Trilogy Health Services turned the page on the COVID pandemic in 2023, returning to our core vision, which includes being the best health care company in the Midwest, being the best place to which our employees have ever belonged, and becoming a leader in clinical excellence in long-term care. We made significant strides in all three areas – with improved employee retention, an expanded footprint into Wisconsin, and improved quality metrics with as many as 56 Trilogy communities earning the coveted AHCA/NCAL Bronze Quality Award.

As we head into 2024, our focus is on hardwiring the actions that drive our vision with three big initiatives.

The first is utilizing data to drive outcomes. Artificial Intelligence (AI) changes more every day – transforming from industry buzzword to what very well may drive us into the future. We know artificial intelligence will not replace hands-on care, but if it can reduce paperwork and guide clinicians to better outcomes, then the quality of care will improve. We are also looking at how AI can enhance our financial team’s ability to analyze our portfolio, assist in the centralized intake process, and help optimize operations. The commitment to integrating AI reflects Trilogy’s dedication to elevating the level of care we provide our residents.

Secondly, we’re focused on the continued increase in clinical competency among our staff. To do this, we will enhance our apprenticeship programs and continue to drive our internal CNA courses to grow talent. In 2024 we will introduce a QMA program to our continued education plans. This program, unique to Trilogy, is just one more way, along with scholarship, tuition reimbursement and Nurse Director in Training (NDIT) programs, that we invest in retaining and growing our clinical team.

Third, we work to combat the staffing issues plaguing our industry. Companies must continue to focus their efforts on diversity, equity, and inclusion not only to attract more employees with a servant’s heart to the industry but also because our resident population is changing – and our staff must reflect those changes. Trilogy is rolling out a new Employee Experience Manager role to assist in campus-level communications and engagement. We have laid out a new Diversity, Equity, Inclusion, and Belonging (DEIB) learning plan and agenda for all company leaders and enhanced our Employee Resource Group offerings to ensure employees from all backgrounds find support.

Headwinds may come, but with firm footing in our vision, Trilogy will continue to grow, assuring the best care to the residents across our portfolio.

Katie Smith Sloan, President and CEO of LeadingAge:

Payment policy and workforce support, with the aim of ensuring access to quality care, pretty much sum up our focus in 2024. Both topics will be addressed in numerous ways and through a range of activities.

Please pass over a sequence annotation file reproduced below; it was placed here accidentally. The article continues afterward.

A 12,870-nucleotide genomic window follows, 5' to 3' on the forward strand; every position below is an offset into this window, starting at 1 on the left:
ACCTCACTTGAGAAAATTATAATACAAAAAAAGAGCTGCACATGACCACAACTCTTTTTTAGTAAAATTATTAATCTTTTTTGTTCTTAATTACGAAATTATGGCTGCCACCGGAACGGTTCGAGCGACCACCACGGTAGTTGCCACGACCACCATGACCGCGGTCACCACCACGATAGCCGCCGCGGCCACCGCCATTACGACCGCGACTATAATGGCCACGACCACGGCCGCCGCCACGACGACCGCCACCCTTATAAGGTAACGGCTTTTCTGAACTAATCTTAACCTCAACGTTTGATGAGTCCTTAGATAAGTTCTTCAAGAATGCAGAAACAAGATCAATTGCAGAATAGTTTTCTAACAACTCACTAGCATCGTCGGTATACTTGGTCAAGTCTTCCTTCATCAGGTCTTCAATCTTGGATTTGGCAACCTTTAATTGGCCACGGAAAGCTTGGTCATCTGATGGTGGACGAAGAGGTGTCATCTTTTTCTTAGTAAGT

Reimbursement rates that do not cover the cost of providing high-quality care and services, including operating costs such as supplies, food, infrastructure needs, wages and training, must be addressed, along with the ongoing challenges in recruiting and retaining the staff needed to ensure older adults’ access to quality care.

At the same time, CMS’ proposed nursing home staffing mandate looms over the sector, causing many providers to question their ability to continue serving older adults and families should the requirements be implemented as proposed.

That said, even in this challenging environment, opportunities exist. Congressmembers, recognizing the impact of staffing shortages on their constituents, are taking action. The House and Senate Protecting Rural Seniors’ Access to Care Act, which would halt the proposed minimum staffing rule and instead establish an advisory panel on the nursing home workforce, if enacted, is a perfect example.

Overall, America is experiencing a massive demographic shift with implications for every aspect of society. Accessing quality long-term care is very often challenging, for many reasons. There is little political will to address these issues systemically but policy makers are quick to criticize. Too often, aging services, and those who provide nursing home care, are the scapegoat. It’s a compelling tactic to address a complex situation. But it’s just not accurate. All providers are not the same. Our nonprofit members operate with transparency and share the public’s and the Biden Administration’s goal of providing quality care. Ensuring that the public understands how long-term care is delivered and paid for, in a patchwork, inefficient system, and that the public appreciates the support that is needed, is critical. And so, we’ll be advocating for long overdue change. We’re committed to doing everything we can to achieve that goal.